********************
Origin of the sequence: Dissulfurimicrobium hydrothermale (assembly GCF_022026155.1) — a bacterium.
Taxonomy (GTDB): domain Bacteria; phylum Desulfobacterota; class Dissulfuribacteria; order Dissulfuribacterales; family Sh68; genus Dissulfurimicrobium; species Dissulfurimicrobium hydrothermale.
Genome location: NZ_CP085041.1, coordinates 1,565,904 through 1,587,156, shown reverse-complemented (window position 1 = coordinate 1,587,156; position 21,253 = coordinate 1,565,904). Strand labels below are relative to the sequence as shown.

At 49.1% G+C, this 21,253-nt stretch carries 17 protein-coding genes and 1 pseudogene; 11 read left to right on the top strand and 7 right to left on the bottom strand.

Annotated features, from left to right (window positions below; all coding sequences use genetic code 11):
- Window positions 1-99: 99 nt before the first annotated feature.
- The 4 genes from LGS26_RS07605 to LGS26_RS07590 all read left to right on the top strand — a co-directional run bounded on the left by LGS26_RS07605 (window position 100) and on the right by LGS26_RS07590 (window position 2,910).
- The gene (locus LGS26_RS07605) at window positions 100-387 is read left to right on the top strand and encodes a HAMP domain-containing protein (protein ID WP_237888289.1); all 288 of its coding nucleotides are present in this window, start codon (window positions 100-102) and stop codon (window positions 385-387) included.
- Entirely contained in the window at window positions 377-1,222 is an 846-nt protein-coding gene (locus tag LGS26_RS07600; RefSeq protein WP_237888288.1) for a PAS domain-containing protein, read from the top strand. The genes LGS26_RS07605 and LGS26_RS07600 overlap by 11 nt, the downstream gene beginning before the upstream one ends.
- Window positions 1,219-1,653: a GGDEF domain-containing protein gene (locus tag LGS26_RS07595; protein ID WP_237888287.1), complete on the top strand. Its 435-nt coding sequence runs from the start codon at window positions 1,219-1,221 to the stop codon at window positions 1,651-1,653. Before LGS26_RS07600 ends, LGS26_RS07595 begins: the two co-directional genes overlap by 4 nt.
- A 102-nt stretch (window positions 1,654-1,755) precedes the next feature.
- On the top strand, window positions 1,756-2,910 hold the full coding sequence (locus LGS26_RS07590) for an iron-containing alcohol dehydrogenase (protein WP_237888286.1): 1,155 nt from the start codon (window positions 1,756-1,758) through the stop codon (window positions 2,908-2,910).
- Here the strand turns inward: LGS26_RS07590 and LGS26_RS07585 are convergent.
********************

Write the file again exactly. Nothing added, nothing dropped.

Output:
Origin of the sequence: Dissulfurimicrobium hydrothermale (assembly GCF_022026155.1) — a bacterium.
Taxonomy (GTDB): domain Bacteria; phylum Desulfobacterota; class Dissulfuribacteria; order Dissulfuribacterales; family Sh68; genus Dissulfurimicrobium; species Dissulfurimicrobium hydrothermale.
Genome location: NZ_CP085041.1, coordinates 1,565,904 through 1,587,156, shown reverse-complemented (window position 1 = coordinate 1,587,156; position 21,253 = coordinate 1,565,904). Strand labels below are relative to the sequence as shown.

At 49.1% G+C, this 21,253-nt stretch carries 17 protein-coding genes and 1 pseudogene; 11 read left to right on the top strand and 7 right to left on the bottom strand.

Annotated features, from left to right (window positions below; all coding sequences use genetic code 11):
- Window positions 1-99: 99 nt before the first annotated feature.
- The 4 genes from LGS26_RS07605 to LGS26_RS07590 all read left to right on the top strand — a co-directional run bounded on the left by LGS26_RS07605 (window position 100) and on the right by LGS26_RS07590 (window position 2,910).
- The gene (locus LGS26_RS07605) at window positions 100-387 is read left to right on the top strand and encodes a HAMP domain-containing protein (protein ID WP_237888289.1); all 288 of its coding nucleotides are present in this window, start codon (window positions 100-102) and stop codon (window positions 385-387) included.
- Entirely contained in the window at window positions 377-1,222 is an 846-nt protein-coding gene (locus tag LGS26_RS07600; RefSeq protein WP_237888288.1) for a PAS domain-containing protein, read from the top strand. The genes LGS26_RS07605 and LGS26_RS07600 overlap by 11 nt, the downstream gene beginning before the upstream one ends.
- Window positions 1,219-1,653: a GGDEF domain-containing protein gene (locus tag LGS26_RS07595; protein ID WP_237888287.1), complete on the top strand. Its 435-nt coding sequence runs from the start codon at window positions 1,219-1,221 to the stop codon at window positions 1,651-1,653. Before LGS26_RS07600 ends, LGS26_RS07595 begins: the two co-directional genes overlap by 4 nt.
- A 102-nt stretch (window positions 1,654-1,755) precedes the next feature.
- On the top strand, window positions 1,756-2,910 hold the full coding sequence (locus LGS26_RS07590) for an iron-containing alcohol dehydrogenase (protein WP_237888286.1): 1,155 nt from the start codon (window positions 1,756-1,758) through the stop codon (window positions 2,908-2,910).
- Here the strand turns inward: LGS26_RS07590 and LGS26_RS07585 are convergent.